Monday, May 28, 2007

Start honing your craft

Writing is a craft where, the more you do it, the better it gets, or at least that’s what we’re told by people like Stephen King and others. I tend to agree.

While I wouldn’t put myself in league with the likes of King, J.K. Rowling, or even a best-selling non-fiction writer, like Christopher Hitchens, my writing style has improved immensely, even since I wrote When Towns Had Teams. I consider myself a much stronger writer and am much more sure of my voice and where I want to go, than I’ve ever been.

Since November 4, 2004, I’ve put up over 500 posts, primarily at Words Matter (467) and here, where I post much less frequently and limit my posting primarily to the craft and business of writing. As King said in On Writing, in order to get published you have to be a good writer. Unless you are absolutely horrible, you should improve enough by writing regularly to reach the publication stage.

What’s been most interesting to me over the past year has been going back to work full-time, which was a concern for me, at first, as I thought it would result in fewer writing opportunities and the potential loss of writing momentum. On the contrary, the enjoyment of my new job, along with its many challenges, has injected my writing with a new enthusiasm, urgency and I am more productive and prolific now than I was when I was calling myself a full-time writer. In reality, I’m writing more now, for work and pleasure, than I was then.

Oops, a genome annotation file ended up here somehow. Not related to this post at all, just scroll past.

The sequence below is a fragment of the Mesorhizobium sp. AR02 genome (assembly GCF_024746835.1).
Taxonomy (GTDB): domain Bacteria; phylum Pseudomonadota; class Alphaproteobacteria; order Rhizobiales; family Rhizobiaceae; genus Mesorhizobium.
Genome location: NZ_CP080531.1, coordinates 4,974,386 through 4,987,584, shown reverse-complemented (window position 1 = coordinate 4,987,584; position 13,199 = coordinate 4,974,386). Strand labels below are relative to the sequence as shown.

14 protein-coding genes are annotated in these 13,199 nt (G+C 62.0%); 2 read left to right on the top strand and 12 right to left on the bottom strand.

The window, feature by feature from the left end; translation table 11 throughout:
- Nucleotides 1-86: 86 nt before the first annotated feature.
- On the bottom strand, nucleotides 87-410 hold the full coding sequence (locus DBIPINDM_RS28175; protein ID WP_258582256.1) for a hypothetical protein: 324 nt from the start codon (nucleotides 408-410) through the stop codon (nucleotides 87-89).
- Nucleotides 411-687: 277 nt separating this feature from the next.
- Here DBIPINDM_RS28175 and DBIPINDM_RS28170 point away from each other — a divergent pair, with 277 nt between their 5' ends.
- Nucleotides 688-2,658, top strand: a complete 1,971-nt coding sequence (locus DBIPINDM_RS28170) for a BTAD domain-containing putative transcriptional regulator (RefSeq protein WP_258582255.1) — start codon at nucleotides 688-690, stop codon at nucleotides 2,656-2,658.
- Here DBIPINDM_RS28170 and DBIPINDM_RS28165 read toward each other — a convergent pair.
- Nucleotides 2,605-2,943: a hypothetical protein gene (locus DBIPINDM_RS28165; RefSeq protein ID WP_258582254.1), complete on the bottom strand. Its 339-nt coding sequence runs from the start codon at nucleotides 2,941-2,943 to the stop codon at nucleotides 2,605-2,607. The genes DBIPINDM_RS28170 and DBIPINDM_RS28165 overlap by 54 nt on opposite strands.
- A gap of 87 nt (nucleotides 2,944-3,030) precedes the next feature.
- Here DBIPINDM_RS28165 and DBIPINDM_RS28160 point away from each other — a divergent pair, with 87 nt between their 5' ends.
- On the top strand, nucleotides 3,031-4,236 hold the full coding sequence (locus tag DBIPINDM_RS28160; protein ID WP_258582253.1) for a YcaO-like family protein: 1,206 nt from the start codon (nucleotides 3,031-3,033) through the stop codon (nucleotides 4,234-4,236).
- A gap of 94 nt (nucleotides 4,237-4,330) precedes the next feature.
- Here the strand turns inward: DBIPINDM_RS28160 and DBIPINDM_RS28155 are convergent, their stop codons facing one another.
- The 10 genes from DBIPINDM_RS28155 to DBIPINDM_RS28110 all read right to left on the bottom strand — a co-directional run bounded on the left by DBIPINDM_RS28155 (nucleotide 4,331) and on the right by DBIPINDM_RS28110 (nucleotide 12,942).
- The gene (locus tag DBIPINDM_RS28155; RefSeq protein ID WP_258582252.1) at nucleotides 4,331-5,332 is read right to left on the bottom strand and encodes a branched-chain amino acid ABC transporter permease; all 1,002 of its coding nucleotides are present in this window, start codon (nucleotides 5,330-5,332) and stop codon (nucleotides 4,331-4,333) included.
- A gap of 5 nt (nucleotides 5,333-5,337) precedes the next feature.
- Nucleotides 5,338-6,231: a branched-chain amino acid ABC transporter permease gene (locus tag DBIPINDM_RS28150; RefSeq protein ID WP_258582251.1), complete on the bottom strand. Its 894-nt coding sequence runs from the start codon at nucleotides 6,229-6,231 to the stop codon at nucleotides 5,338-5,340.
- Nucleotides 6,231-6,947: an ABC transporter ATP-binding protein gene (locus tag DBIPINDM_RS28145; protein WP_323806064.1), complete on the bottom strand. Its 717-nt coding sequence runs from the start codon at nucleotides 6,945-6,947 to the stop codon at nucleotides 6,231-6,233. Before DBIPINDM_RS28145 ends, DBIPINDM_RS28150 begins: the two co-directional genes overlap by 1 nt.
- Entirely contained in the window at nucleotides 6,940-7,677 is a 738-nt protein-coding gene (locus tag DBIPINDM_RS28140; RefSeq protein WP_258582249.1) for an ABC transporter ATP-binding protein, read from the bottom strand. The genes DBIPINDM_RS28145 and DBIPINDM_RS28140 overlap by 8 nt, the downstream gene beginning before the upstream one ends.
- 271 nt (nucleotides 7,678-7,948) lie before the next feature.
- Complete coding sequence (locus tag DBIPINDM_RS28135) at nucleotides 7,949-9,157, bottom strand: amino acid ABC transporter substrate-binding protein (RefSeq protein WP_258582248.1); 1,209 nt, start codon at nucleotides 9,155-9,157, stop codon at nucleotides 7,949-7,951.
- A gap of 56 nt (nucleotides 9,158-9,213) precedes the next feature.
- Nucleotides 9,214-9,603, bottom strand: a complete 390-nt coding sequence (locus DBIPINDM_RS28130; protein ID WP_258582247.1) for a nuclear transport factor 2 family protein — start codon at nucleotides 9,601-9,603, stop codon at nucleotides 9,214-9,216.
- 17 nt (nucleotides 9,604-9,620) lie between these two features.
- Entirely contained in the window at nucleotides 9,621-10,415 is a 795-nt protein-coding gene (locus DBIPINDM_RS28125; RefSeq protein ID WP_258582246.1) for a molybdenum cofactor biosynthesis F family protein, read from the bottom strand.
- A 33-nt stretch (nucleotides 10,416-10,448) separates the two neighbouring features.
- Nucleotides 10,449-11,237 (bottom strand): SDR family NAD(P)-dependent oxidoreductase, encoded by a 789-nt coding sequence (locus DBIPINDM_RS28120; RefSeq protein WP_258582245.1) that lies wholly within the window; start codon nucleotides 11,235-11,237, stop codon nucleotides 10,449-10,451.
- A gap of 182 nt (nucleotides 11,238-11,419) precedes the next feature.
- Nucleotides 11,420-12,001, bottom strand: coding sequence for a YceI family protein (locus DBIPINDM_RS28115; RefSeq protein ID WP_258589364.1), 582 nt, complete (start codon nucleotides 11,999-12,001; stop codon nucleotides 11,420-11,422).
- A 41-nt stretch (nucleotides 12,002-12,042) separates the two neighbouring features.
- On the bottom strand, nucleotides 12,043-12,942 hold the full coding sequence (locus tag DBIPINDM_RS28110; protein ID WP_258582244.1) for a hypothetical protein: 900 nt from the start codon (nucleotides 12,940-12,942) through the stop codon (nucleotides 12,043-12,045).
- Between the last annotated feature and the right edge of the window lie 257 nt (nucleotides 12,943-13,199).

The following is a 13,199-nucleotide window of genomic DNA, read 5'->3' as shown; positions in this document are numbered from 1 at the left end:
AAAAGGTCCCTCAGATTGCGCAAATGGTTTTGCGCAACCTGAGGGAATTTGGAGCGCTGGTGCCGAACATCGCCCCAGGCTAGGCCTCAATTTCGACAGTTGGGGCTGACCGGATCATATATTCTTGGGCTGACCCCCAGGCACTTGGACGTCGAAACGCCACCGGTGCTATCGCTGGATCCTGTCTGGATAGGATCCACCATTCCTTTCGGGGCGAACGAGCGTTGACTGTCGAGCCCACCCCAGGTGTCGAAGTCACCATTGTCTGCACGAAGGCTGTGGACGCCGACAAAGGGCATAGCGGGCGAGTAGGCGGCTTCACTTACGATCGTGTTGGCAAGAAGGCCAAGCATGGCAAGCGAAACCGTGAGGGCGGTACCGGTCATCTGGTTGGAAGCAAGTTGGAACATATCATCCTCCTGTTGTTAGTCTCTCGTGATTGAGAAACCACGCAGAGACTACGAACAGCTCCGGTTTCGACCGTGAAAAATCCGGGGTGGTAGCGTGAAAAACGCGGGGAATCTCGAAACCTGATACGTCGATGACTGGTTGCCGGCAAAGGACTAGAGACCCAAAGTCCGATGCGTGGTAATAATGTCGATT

As I travel about for work, I often meet people and have the opportunity to share with them my passion for words and writing. On several occasions, I’ve had one of these folks remark about how they’d like to write a book and are planning to when they have more time. My experience tells me that you’ll never have more time than you do right now. With that being the case, seize the moment and begin working on your craft, building towards writing that book that many people seem to think they have within them.

Writing is a mindset. If you are looking for the perfect situation, it probably isn’t going to happen. If you can carve a mere one or two hours out of your day and can spend some additional time on weekends to hone your craft, you can accomplish whatever you set your mind to do. Whether you’re looking to begin freelancing articles, become a specialist in crafting op eds, or you are determined to write the "Great American Novel,"start today and build towards your goal, one word and one sentence at a time. In order to do this requires some compromises. You may have to give up a favorite television program, or forego time at the gym. Maybe you’ll have to set the alarm to get up an hour earlier, or work later into the evening. Each writer is different. Find a routine that works for you and stick to it. You’ll be able to look back and point to your decision as your own personal writer’s signpost on the road to success.

Better yet, start a blog. It’s simple and easy—just make sure you are ready to commit to posting more than once or twice per month. While this blog in not regularly updated, Words Matter is and I challenge you to build your own volume of writing, just like I have. You don’t get to 500 posts by procrastination. Rather, you get there by making a pact with yourself to find something you’re passionate about and determine to write 500 or 600 words on that subject on a regular basis. If you can do that, you are well on your way to writing success.